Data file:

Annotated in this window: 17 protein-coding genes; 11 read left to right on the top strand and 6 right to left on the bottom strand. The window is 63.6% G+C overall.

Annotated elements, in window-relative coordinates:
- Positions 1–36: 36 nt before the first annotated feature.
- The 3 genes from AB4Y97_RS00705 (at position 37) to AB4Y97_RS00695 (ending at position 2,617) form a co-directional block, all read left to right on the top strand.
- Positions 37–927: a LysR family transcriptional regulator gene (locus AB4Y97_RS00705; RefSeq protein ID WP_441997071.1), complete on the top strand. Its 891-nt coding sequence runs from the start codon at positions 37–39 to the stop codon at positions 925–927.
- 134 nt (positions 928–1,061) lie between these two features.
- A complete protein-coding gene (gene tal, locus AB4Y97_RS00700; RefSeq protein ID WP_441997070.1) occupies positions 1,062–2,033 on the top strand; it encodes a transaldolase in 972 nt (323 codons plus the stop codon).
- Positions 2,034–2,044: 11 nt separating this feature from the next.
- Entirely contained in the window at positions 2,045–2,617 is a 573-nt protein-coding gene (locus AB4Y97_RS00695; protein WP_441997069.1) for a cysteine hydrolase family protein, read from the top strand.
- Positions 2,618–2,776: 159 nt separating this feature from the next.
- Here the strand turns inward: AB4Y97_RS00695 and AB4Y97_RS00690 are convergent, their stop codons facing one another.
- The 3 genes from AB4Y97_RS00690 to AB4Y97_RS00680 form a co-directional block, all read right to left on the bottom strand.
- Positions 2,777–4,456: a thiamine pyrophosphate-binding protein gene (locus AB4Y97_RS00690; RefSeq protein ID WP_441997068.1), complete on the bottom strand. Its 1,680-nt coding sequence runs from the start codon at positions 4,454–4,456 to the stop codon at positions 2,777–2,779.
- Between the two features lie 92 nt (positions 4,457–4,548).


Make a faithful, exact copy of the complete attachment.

Annotated in this window: 17 protein-coding genes; 11 read left to right on the top strand and 6 right to left on the bottom strand. The window is 63.6% G+C overall.

Annotated elements, in window-relative coordinates:
- Positions 1–36: 36 nt before the first annotated feature.
- The 3 genes from AB4Y97_RS00705 (at position 37) to AB4Y97_RS00695 (ending at position 2,617) form a co-directional block, all read left to right on the top strand.
- Positions 37–927: a LysR family transcriptional regulator gene (locus AB4Y97_RS00705; RefSeq protein ID WP_441997071.1), complete on the top strand. Its 891-nt coding sequence runs from the start codon at positions 37–39 to the stop codon at positions 925–927.
- 134 nt (positions 928–1,061) lie between these two features.
- A complete protein-coding gene (gene tal, locus AB4Y97_RS00700; RefSeq protein ID WP_441997070.1) occupies positions 1,062–2,033 on the top strand; it encodes a transaldolase in 972 nt (323 codons plus the stop codon).
- Positions 2,034–2,044: 11 nt separating this feature from the next.
- Entirely contained in the window at positions 2,045–2,617 is a 573-nt protein-coding gene (locus AB4Y97_RS00695; protein WP_441997069.1) for a cysteine hydrolase family protein, read from the top strand.
- Positions 2,618–2,776: 159 nt separating this feature from the next.
- Here the strand turns inward: AB4Y97_RS00695 and AB4Y97_RS00690 are convergent, their stop codons facing one another.
- The 3 genes from AB4Y97_RS00690 to AB4Y97_RS00680 form a co-directional block, all read right to left on the bottom strand.
- Positions 2,777–4,456: a thiamine pyrophosphate-binding protein gene (locus AB4Y97_RS00690; RefSeq protein ID WP_441997068.1), complete on the bottom strand. Its 1,680-nt coding sequence runs from the start codon at positions 4,454–4,456 to the stop codon at positions 2,777–2,779.
- Between the two features lie 92 nt (positions 4,457–4,548).